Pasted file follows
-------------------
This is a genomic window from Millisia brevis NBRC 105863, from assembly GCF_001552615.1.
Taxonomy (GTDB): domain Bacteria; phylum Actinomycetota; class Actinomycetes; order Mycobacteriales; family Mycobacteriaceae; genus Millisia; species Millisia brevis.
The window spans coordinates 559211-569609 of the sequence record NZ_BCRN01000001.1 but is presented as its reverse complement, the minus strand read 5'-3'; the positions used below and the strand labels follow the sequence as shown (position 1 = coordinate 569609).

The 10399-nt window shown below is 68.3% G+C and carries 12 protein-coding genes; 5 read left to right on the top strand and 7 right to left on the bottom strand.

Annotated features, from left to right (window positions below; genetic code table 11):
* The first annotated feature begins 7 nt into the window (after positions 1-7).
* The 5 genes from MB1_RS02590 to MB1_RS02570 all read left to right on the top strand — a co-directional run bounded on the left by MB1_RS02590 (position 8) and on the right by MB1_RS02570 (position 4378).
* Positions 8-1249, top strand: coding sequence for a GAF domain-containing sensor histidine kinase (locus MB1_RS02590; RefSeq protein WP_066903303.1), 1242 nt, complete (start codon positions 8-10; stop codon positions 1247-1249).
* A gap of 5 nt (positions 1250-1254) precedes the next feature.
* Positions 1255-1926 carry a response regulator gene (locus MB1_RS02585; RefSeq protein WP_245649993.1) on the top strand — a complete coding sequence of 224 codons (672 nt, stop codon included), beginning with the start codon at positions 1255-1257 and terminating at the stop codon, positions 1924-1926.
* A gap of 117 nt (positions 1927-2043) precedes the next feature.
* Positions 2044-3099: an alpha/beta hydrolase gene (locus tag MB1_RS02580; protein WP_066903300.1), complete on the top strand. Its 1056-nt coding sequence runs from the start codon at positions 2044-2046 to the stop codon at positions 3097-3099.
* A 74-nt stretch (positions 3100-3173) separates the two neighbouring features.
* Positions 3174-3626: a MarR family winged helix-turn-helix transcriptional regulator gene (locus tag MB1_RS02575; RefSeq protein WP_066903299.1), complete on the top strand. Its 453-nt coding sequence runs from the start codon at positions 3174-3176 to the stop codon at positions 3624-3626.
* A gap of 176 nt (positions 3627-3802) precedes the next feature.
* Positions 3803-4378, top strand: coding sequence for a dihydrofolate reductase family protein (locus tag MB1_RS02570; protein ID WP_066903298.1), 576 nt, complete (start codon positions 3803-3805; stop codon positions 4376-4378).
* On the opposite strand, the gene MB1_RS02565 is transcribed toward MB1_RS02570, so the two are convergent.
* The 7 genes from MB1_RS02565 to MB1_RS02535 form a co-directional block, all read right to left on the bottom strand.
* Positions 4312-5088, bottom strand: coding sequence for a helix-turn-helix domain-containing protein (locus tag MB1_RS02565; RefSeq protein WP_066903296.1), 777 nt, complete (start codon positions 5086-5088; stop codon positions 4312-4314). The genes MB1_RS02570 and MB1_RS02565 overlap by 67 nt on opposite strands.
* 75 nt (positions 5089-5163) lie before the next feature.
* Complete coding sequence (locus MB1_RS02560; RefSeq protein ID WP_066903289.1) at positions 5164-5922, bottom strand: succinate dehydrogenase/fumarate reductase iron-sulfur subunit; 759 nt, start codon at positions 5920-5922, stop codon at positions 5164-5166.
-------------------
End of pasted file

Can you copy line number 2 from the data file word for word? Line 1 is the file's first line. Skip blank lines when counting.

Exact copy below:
Taxonomy (GTDB): domain Bacteria; phylum Actinomycetota; class Actinomycetes; order Mycobacteriales; family Mycobacteriaceae; genus Millisia; species Millisia brevis.